Here are the links to the information that Governor sent out today:

Funding by District Comparison

Voluntary Pre-Kindergarten Comparison

Governor's Debt Service Equalization

Interactive Map Showing Revenue and Tax Relief Under Governor's Budget

The Legislature will counter the Governor's parry with information of their own and it is likely that the budget target will come up as the session continues, so stay tuned.  Things will undoubtedly get interesting.

Teacher Licensing Article.   This article was in today's edition of MinnPost and it provides a good summary of the effort.  The House passed its version of the bill on the floor today on a vote of 76-55, with one DFLer voting for and one Republican voting against.

Here is the article:  Lawmakers Fine-tune Proposed Overhaul of Teacher Licensing in Minnesota

National Charter/Testing Debate.  It hasn't really shown up in Minnesota yet this year, but with the change in administrations at the Federal level, there's been a lot more talk about charter school performance and testing policy.  Minnesota has hashed out a lot of the issues pertaining to charter schools that seem to be at the heart of much of the national debate, but that doesn't mean that some of the issues relating to testing won't take on increasing attention in the near future, especially in light of the recently-released Legislative Auditor's report on Minnesota's MCA testing.

The left-of-center The American Prospect has been following education policy debates closely the past couple of years and this article about how charter school and testing issues are currently playing out in Maryland.

Maryland Showdown on Testing, Charters, and the Direction of Public Schools

Tuesday, April 04, 2017

Whirlwind Days.  The education funding and tax bills are off the floor in both the House and the Senate.  Last Friday, the House passed the omnibus education funding and policy bill on a vote of 75-54 with one DFLer voting in favor and no Republicans voting against.  The debate on the House floor took about two hours and wasn't as acrimonious as I expected.  There weren't many amendments.  Part of that is likely due to the small target, which it makes it difficult to move money around in the bill without taking it out of the basic formula.  You may recall that last week the House lowered the annual basic formula increase from 1.5% to 1.25% to move money into school readiness to help those districts that are currently participating in the voluntary pre-kindergarten program a soft landing as the program is repealed.  The DFLers were likely reluctant to move any further dollars out of that program and into anything else.  I should also mention that $11 million was moved into the bill in the Ways and Means Committee to pay for improvements to the transportation sparsity formula.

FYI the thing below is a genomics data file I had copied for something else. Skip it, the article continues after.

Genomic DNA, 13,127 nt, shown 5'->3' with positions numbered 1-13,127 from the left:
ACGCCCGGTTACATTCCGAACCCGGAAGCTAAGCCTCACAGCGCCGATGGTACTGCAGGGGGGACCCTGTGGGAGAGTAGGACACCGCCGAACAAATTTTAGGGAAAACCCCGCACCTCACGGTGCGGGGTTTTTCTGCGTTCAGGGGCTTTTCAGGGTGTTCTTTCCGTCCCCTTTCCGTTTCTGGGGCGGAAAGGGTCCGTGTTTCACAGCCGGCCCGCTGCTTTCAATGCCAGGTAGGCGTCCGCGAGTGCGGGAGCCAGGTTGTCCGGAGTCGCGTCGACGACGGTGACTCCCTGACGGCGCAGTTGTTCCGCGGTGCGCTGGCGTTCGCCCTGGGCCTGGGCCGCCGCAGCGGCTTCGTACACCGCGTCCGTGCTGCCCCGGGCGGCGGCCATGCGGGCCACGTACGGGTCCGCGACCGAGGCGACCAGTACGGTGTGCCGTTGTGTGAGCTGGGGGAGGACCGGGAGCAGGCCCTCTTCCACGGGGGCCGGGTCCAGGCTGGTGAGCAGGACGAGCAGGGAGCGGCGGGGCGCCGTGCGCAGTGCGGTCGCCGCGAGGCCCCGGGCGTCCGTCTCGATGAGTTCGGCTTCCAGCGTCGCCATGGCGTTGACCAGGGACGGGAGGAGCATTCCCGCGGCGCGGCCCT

The discussion of the omnibus education bill took a little longer in the Senate, logging in at about four hours.  As was the case in the House, there were no major amendments added to the bill, which passed on a vote of 38-28 (four DFLers supported the bill).

Both the House and Senate omnibus education bills are less than half of what the Governor has requested.  The Legislature has set its sites on a big tax cut package and in order to do that, they have had to keep spending in the various areas below the Governor's recommendations.  Add to that, the recently-passed and soon-to-become-law health coverage reinsurance plan will take $542 million off the bottom line for the biennium which will make end-of-session negotiations very tight.  That said, here's hoping that more will be added to the E-12 budget target and we can get back to the 2% annual increases that the Governor recommended and some additional assistance with solving the TRA funding problem.  It will be important for the education community to speak loudly and with a unified voice to get the target where it needs to be.

It was on the Senate tax bill that things got exciting.  Senator Matt Klein offered an amendment that would spend $29 million annually on referendum equalization by raising the equalizing factors on the first and second tiers.  At that point, Senator Carla Nelson moved to amend the amendment, designating the source of the revenue needed to fund the amendment as local government aid for the city of Minneapolis.  That obviously picked a scab and the amendment to the amendment passed by a one vote margin on a straight party-line vote with all DFLers in opposition.  The amendment then passed on a 35-32 vote, with three DFLers voting in favor and two Republicans voting against.

The bottom line is that there are now at least place holders for both referendum and debt service equalization in the Senate tax bill.  The House has no such provisions, but the Governor does have debt service equalization in his tax recommendations, so equalization is in play and that's all one can ask for.